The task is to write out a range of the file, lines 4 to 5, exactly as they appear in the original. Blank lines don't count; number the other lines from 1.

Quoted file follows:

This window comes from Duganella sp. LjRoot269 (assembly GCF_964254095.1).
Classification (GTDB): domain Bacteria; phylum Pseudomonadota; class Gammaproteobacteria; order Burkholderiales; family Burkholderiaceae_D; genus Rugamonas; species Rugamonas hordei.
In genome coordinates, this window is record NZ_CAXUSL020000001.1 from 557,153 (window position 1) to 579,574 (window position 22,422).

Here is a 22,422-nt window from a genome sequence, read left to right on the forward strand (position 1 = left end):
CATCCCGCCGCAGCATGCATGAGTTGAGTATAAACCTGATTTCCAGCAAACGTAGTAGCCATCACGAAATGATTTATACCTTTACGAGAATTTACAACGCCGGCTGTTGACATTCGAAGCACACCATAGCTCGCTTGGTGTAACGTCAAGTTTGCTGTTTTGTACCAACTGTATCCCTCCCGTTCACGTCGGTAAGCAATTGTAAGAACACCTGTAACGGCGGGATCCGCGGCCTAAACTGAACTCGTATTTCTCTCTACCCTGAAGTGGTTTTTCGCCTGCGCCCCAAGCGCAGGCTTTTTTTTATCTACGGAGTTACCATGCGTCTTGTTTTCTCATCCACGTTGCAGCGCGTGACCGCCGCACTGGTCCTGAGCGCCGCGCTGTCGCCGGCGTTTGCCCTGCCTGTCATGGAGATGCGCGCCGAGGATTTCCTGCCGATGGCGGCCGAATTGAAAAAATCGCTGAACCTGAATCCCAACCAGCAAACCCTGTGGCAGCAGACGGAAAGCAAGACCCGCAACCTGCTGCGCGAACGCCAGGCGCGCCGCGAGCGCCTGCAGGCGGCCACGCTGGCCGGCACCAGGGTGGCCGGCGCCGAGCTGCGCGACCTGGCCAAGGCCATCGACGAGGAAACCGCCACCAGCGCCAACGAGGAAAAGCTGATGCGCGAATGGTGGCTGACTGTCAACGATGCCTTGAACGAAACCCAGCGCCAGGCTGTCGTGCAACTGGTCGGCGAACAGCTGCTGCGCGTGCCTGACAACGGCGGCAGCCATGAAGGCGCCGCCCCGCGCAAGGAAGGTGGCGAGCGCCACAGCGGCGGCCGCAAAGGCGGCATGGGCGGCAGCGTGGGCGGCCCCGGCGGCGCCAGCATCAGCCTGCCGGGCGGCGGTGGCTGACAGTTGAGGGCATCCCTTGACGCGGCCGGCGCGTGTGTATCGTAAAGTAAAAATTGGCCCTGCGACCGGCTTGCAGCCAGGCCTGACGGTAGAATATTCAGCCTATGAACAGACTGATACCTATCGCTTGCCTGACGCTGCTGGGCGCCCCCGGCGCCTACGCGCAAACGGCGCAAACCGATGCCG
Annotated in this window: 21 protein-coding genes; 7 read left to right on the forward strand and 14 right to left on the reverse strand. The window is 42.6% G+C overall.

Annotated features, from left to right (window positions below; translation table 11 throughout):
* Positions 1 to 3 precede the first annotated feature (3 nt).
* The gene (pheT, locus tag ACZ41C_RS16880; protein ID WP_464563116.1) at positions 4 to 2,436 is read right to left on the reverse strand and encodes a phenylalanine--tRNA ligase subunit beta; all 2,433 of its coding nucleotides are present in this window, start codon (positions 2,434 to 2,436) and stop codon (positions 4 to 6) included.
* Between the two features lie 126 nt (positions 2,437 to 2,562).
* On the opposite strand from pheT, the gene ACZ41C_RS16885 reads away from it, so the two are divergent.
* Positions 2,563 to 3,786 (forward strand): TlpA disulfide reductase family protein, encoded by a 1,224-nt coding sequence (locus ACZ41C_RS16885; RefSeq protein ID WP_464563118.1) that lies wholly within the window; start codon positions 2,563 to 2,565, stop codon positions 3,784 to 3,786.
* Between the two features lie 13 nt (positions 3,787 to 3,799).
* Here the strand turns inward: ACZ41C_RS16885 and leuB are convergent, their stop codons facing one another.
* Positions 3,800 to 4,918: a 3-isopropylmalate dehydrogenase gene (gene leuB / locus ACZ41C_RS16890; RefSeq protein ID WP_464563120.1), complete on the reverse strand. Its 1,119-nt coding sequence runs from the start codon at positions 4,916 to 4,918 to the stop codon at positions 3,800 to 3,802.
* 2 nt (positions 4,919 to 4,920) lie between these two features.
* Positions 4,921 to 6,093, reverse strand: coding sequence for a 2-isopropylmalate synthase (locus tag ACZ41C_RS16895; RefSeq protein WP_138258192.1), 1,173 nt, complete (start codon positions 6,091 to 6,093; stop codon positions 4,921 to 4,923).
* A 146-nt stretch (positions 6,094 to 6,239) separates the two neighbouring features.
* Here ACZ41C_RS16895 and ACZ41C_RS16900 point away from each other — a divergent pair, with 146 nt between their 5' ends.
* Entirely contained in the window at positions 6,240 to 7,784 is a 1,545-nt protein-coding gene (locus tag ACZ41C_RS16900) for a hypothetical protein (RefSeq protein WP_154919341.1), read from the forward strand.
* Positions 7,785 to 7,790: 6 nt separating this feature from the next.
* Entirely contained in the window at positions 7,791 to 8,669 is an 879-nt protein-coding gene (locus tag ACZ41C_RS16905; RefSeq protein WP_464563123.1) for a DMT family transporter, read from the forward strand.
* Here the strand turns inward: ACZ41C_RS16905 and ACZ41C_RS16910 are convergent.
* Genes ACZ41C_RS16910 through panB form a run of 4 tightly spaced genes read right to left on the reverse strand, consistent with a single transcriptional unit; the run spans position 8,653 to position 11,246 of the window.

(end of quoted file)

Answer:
Here is a 22,422-nt window from a genome sequence, read left to right on the forward strand (position 1 = left end):
CATCCCGCCGCAGCATGCATGAGTTGAGTATAAACCTGATTTCCAGCAAACGTAGTAGCCATCACGAAATGATTTATACCTTTACGAGAATTTACAACGCCGGCTGTTGACATTCGAAGCACACCATAGCTCGCTTGGTGTAACGTCAAGTTTGCTGTTTTGTACCAACTGTATCCCTCCCGTTCACGTCGGTAAGCAATTGTAAGAACACCTGTAACGGCGGGATCCGCGGCCTAAACTGAACTCGTATTTCTCTCTACCCTGAAGTGGTTTTTCGCCTGCGCCCCAAGCGCAGGCTTTTTTTTATCTACGGAGTTACCATGCGTCTTGTTTTCTCATCCACGTTGCAGCGCGTGACCGCCGCACTGGTCCTGAGCGCCGCGCTGTCGCCGGCGTTTGCCCTGCCTGTCATGGAGATGCGCGCCGAGGATTTCCTGCCGATGGCGGCCGAATTGAAAAAATCGCTGAACCTGAATCCCAACCAGCAAACCCTGTGGCAGCAGACGGAAAGCAAGACCCGCAACCTGCTGCGCGAACGCCAGGCGCGCCGCGAGCGCCTGCAGGCGGCCACGCTGGCCGGCACCAGGGTGGCCGGCGCCGAGCTGCGCGACCTGGCCAAGGCCATCGACGAGGAAACCGCCACCAGCGCCAACGAGGAAAAGCTGATGCGCGAATGGTGGCTGACTGTCAACGATGCCTTGAACGAAACCCAGCGCCAGGCTGTCGTGCAACTGGTCGGCGAACAGCTGCTGCGCGTGCCTGACAACGGCGGCAGCCATGAAGGCGCCGCCCCGCGCAAGGAAGGTGGCGAGCGCCACAGCGGCGGCCGCAAAGGCGGCATGGGCGGCAGCGTGGGCGGCCCCGGCGGCGCCAGCATCAGCCTGCCGGGCGGCGGTGGCTGACAGTTGAGGGCATCCCTTGACGCGGCCGGCGCGTGTGTATCGTAAAGTAAAAATTGGCCCTGCGACCGGCTTGCAGCCAGGCCTGACGGTAGAATATTCAGCCTATGAACAGACTGATACCTATCGCTTGCCTGACGCTGCTGGGCGCCCCCGGCGCCTACGCGCAAACGGCGCAAACCGATGCCG